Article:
A Night Out in the Badlands, 1941
Throughout the 1930s Shanghai had been a legendary city – an international metropolis where no visas or passports were required; the most modern city in Asia drenched in neon and its sultry summer night air filled with jazz; the fourth largest city in the world and the most densely populated; home to over four million Shanghainese and the city’s foreign inhabitants (known as “Shanghailanders”). Shanghai was a city that had always had more than its fair share of style – taxi-dancers, numerous dancehalls, cabarets and casinos, cheongsams, a glamorous movie industry. It was also home to gangsters of a dozen or more nations. Shanghai was a city of incredible wealth for some and terrible poverty for many. But the city endured in relative peace and calm. At least Japan attacked Shanghai in the summer of 1937 and everything changed.
The International Settlement and the French Concession (Frenchtown to the locals) became “solitary islands” surrounded by a marauding Japanese army who never invaded the foreign concessions fearing that would spark war with Europe and America. Shanghai became lawless and, for those with money, a non-stop party. Let’s take a tour of the best joints of 1941 Shanghai….Take your time, there’s no curfew in the Shanghai Badlands, you can dance and gamble till dawn…
First stop The Argentina, a giant nightclub that attracted a mixed crowd, though some stayed away on principle – it was said to be the favourite nightclub of the Nazi elite ensconced in the German Consulate…and they turned up in full Gestapo uniform. Why did they like the place? The manager was supposedly a Russian fascist while the Japanese secret police liked to hang out there. The overall theme was Spanish and Latin American gaucho that suited the Franco-friendly crowd. The Argentina was famous for its Miss China 1941 contest that saw the place packed. While the crowd may not have been to everyone’s taste, the entertainment was top-notch.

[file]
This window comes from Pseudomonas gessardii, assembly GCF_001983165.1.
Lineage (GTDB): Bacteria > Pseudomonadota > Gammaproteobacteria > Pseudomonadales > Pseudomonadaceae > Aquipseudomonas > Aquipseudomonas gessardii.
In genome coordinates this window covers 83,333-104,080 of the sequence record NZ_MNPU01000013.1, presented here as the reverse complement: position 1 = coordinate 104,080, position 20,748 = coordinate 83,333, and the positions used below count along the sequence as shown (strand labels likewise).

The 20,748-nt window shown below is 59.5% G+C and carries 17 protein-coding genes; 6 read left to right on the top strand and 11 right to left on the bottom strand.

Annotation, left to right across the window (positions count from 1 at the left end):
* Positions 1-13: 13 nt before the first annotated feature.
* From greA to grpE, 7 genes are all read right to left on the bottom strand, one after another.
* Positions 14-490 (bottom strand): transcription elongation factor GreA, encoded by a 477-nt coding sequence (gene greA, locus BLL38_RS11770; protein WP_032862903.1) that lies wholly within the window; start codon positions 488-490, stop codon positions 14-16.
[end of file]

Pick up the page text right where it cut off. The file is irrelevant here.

Not far away is The Del Monte. If the Argentina was Nazi-filled and wild then the Del Monte was old school Shanghai class, Jewish and mostly about the gambling. Run for years by Californian Al Israel with his wife Bertha and 200-pound Great War-vet brother-in-law ‘Demon’ Hyde. Al and Bertha did the place out like the Palace of Versailles (but with roulette tables). Eventually, during the war, the place fell to wrack and ruin and a young English boy living in the area, called James Graham (J.G.) Ballard, used to play in the ruins.
For some local action let’s drop into the Chinese-style Pai-Loh – the Pai-Loh’s run by Macanese and Portuguese gambling interests with a little opium smoked on the top floor. It’s a series of balconied floors with the gambling down in the basement pit. Punters up in the high balconies place bets by lowering silver dollars in small baskets on strings to the pit bosses below, a veritable stream of baskets constantly moving up and down, an elaborate pulley system across the ceiling. To the side of each table a cashier makes the bet, biting each piece of silver to verify its authenticity. The place was a goldmine.
If you’ve got any cash left then a quick stop at the Ali-Baba is recommended. In the history of the Shanghai Badlands it was probably the place most raided by the police for illegal gambling and selling opium. The local Shanghailander wags used to say, Ali-Baba only had forty thieves, but our Shanghai Ali-Baba has four hundred a night playing roulette!
And so finally to Farren’s, the star of the Shanghai nightlife (and the central location of City of Devils) – Farren’s was the largest nightclub and casino in Shanghai run by Joe Farren, a Viennese born choreographer, who teamed up with an American escaped convict Jack Riley. Riley was the man who brought slot machines to China and he made millions. Farren’s was the most expensive nightclub to open in the Badlands – giant neon, air-con, steak dinners, Irish linen tablecloths and an aerialist swinging from the rafters all night. Farren’s could hold 600 at full capacity, seat 200 for dinner and the floorshow, with the gambling up on the floors above to catered to the rest – roulette, chemin-de-fer, craps, dice and, naturally, slots. It was by far the classiest club to ever open in the Badlands. WE can stay here till dawn and beyond…as long as we like…the band won’t stop playing until the last punter leaves and the last roulette wheel is spun.
To find out more about Shanghai’s notorious and lawless 1930s, read Paul French’s City of Devils – out now in Hardback, eBook and Audiobook!
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